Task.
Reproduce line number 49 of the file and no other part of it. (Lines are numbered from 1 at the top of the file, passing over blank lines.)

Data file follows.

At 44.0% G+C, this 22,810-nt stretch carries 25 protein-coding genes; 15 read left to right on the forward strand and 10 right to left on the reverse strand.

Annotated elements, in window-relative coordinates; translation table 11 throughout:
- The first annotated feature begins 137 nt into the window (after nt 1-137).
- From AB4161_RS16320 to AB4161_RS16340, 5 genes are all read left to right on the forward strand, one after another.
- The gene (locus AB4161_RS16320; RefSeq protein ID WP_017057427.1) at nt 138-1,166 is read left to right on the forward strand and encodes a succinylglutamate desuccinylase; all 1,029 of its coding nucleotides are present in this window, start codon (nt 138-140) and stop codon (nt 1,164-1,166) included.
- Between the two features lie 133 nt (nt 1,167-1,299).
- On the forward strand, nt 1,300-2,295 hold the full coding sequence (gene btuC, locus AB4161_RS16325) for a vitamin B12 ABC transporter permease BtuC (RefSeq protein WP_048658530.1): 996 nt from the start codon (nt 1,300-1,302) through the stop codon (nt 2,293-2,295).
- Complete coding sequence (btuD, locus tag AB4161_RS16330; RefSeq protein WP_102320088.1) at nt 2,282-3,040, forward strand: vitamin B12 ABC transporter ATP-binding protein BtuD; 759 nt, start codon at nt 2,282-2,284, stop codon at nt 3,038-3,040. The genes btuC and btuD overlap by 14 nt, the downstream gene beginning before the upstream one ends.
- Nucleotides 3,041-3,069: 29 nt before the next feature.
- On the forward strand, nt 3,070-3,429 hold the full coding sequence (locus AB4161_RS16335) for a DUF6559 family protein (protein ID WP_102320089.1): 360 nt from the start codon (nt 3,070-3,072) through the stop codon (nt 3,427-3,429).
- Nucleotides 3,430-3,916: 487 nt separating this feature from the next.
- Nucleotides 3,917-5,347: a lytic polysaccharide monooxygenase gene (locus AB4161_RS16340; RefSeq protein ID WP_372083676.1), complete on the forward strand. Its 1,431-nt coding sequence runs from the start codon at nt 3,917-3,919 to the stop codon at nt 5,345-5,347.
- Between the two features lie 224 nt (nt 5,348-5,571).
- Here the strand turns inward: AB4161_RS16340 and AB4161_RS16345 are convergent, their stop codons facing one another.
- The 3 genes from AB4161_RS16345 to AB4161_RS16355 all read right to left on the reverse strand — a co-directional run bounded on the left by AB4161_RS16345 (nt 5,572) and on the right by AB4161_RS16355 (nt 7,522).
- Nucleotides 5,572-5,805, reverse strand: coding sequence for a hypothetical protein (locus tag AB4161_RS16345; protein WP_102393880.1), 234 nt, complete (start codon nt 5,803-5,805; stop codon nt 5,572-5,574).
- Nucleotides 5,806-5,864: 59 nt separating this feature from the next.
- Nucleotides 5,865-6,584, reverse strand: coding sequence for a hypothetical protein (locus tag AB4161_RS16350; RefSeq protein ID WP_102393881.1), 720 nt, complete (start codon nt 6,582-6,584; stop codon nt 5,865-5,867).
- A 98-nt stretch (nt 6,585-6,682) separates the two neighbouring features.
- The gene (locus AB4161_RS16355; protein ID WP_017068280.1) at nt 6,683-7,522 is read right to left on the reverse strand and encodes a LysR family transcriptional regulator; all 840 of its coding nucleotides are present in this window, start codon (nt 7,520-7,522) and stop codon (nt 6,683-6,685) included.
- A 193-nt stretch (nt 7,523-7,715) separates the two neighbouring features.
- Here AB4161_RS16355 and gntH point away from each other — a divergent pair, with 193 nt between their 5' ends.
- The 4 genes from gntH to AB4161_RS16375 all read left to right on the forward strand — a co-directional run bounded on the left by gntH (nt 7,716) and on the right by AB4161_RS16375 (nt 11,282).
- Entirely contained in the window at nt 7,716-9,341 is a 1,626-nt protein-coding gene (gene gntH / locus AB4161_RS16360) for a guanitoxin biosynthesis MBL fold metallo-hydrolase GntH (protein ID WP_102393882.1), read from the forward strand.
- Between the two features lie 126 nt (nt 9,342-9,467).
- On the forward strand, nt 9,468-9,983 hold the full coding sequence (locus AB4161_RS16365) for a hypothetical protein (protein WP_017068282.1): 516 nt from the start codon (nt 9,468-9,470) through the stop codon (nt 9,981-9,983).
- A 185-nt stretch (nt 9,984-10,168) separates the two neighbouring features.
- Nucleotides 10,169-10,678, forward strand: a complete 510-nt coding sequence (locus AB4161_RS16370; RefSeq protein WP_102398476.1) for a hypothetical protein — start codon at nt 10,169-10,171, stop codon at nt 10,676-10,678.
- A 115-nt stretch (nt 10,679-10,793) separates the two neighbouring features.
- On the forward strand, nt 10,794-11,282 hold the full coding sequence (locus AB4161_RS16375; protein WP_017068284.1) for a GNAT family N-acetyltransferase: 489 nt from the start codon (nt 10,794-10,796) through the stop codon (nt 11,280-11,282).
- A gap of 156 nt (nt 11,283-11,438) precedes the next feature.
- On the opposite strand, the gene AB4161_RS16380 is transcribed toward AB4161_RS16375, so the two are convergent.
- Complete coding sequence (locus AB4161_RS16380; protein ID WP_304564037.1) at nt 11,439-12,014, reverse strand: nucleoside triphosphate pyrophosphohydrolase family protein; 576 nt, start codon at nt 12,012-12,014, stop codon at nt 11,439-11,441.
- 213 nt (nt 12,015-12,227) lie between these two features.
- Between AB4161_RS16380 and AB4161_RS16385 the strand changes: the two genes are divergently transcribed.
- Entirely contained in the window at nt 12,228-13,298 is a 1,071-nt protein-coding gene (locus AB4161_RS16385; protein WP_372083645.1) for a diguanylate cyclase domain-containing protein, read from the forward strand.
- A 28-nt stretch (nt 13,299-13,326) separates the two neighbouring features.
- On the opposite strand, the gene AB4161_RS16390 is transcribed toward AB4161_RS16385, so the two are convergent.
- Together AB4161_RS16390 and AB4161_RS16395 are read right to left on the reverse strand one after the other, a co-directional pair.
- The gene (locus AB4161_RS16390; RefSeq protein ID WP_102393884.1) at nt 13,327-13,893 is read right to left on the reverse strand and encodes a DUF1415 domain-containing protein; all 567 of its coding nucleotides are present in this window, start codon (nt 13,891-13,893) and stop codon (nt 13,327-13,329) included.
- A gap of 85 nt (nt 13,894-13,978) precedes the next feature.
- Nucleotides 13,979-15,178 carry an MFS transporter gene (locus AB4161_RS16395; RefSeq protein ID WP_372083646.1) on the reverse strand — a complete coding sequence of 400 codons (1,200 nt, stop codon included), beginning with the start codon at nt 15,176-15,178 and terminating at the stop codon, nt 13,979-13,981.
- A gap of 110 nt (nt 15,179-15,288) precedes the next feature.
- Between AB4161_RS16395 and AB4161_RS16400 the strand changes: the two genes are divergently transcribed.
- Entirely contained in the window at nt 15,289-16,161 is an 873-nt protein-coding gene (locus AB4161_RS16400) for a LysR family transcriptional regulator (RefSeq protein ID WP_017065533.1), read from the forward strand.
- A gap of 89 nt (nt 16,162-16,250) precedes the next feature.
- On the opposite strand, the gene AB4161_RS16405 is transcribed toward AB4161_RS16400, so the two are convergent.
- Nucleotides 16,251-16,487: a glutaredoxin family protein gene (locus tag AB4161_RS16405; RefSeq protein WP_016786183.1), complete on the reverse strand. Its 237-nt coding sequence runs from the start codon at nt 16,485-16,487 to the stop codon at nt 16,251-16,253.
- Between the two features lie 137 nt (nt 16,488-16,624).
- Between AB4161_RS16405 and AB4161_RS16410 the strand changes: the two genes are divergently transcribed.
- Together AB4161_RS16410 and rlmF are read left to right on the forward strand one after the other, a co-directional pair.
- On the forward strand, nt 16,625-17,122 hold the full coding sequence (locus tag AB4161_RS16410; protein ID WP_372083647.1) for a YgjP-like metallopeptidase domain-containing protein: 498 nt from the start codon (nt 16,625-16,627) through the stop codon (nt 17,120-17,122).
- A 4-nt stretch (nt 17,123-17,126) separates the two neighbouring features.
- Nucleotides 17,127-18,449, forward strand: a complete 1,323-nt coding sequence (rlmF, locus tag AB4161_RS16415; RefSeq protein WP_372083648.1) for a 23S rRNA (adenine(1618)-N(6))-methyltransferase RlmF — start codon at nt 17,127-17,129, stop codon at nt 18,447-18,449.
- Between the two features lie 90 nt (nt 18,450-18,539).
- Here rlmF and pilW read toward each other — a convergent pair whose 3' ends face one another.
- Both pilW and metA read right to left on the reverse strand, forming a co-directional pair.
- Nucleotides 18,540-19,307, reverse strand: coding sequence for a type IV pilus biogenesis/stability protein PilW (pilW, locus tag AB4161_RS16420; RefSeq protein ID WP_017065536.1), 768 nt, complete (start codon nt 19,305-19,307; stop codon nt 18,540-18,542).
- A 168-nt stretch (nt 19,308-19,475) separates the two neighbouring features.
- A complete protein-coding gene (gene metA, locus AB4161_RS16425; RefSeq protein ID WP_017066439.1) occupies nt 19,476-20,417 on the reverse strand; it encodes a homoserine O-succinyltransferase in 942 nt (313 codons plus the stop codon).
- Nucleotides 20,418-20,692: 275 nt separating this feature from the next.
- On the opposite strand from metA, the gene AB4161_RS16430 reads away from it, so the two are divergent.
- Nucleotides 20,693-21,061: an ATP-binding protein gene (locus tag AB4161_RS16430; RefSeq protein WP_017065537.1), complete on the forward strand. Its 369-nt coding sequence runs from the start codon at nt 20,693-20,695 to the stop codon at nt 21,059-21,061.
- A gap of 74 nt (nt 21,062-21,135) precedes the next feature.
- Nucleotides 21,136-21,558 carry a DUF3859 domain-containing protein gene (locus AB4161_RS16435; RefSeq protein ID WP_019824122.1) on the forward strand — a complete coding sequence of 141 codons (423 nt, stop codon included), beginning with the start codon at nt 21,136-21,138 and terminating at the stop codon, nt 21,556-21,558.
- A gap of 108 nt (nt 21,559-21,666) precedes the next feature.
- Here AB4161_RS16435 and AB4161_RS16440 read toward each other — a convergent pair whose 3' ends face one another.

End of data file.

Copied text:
- Between the two features lie 137 nt (nt 16,488-16,624).